Microsoft is looking into a serious flaw that could allow hackers to take over your computer.
Hackers could use a new Security Bug in the latest versions of Windows to remotely install programs, steal data and passwords, and even lock users out of their computers. All versions of Windows newer than Windows 10 version 1809 are affected, according to Microsoft, including the Windows 11 beta.
The vulnerability is caused by “overly permissive Access Control Lists (ACLs) on multiple system files, including the Security Accounts Manager (SAM) database,” according to Microsoft’s bug report. Although the bug has not been successfully exploited, Microsoft warns that given the severity of the vulnerability, such an attack is “likely.” An attacker would need direct access to a person’s computer to carry out an attack—either physically or by tricking them into downloading malware-laden files. Once a hacker has full administrator access, they can “install programs,” “view, change, or delete data,” and “create new accounts with full user rights.”
First, you need to restrict access to the “%windir%\system32\config” system folder.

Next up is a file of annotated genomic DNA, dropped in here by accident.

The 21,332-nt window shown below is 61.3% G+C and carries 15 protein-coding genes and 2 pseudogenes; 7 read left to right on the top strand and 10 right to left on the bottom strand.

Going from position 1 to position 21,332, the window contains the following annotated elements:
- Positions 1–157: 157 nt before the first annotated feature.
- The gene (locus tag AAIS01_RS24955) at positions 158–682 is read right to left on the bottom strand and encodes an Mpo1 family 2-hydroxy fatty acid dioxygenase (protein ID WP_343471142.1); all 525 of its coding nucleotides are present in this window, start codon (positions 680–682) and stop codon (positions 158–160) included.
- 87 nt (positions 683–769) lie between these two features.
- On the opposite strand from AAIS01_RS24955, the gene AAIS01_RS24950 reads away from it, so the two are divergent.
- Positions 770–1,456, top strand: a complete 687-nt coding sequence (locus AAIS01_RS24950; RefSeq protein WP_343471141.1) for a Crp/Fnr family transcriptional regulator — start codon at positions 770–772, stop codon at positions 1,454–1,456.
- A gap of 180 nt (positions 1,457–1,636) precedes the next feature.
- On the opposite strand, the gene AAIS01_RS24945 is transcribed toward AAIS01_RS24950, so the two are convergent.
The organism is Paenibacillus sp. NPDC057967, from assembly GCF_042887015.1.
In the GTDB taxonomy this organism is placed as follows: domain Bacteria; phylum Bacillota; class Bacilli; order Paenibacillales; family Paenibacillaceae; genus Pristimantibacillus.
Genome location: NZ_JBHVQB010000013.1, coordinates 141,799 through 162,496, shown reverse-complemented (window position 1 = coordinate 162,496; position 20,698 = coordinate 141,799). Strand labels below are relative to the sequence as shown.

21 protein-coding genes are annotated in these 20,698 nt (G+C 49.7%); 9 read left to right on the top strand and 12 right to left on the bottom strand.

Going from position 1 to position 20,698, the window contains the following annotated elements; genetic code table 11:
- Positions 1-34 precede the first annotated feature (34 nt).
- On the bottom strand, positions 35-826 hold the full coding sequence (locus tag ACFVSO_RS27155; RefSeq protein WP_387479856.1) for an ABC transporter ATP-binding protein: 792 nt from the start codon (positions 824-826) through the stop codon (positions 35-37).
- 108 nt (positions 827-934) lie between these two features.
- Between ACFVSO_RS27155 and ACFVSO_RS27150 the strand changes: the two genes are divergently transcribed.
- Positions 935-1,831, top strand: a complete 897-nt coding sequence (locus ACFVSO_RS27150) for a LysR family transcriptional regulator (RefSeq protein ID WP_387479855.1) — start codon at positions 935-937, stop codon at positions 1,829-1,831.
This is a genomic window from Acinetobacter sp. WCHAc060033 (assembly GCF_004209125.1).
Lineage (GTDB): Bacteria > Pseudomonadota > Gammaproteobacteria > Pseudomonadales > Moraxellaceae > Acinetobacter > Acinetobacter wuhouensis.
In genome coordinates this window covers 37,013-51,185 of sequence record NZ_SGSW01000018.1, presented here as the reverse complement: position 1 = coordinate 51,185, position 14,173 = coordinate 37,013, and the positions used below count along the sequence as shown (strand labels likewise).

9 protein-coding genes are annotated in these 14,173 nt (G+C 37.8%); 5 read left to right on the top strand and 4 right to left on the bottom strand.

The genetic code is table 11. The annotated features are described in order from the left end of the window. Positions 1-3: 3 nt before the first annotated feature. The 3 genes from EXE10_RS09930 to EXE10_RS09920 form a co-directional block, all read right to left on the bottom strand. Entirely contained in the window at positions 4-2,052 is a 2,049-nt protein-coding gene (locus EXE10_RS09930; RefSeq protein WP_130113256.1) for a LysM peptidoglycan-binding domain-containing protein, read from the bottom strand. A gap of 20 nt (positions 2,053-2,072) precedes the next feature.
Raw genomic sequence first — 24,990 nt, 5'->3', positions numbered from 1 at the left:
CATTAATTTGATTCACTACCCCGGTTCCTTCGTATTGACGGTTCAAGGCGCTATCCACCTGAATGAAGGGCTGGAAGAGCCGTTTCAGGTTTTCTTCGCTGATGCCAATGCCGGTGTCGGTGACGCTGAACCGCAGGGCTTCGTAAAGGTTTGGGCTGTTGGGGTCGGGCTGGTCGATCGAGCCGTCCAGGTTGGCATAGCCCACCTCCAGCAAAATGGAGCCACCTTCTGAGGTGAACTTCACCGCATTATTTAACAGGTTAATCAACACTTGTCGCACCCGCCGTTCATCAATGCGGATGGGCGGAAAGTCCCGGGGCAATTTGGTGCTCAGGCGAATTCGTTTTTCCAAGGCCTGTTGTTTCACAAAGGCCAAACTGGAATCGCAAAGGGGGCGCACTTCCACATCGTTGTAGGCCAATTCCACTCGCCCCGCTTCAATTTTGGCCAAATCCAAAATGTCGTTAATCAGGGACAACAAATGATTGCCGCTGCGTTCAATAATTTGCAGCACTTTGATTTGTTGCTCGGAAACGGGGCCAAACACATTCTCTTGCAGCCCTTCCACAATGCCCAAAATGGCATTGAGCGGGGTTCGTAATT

- Use the taskbar to search for “PowerShell.” (Note: You can also perform these steps in Command Prompt.)
- Right-click “Windows PowerShell” from the results and click “Run as an administrator.”
- In PowerShell, type the following command:
icacls %windir%\system32\config\*.* /inheritance:e
- Press “Enter.”
Next, you need to delete your System Restore points. Make sure to do this after you restrict access to %windir%\system32\config.
- Right-click “My PC” from the Windows File Explorer and select “Properties.”
- Click “System Protection” from the left-hand menu.
- Click to highlight your local hard drive in the “Available drives” list, then click “Configure.”
- Click “Delete,” then “Continue” to confirm.
If you want, you can create a new System Restore point after the old backups have been deleted: Return to the System Protection tab, select your drive, and then press “Create.” Click “Okay” after adding a description for the restore point (such as the date and time).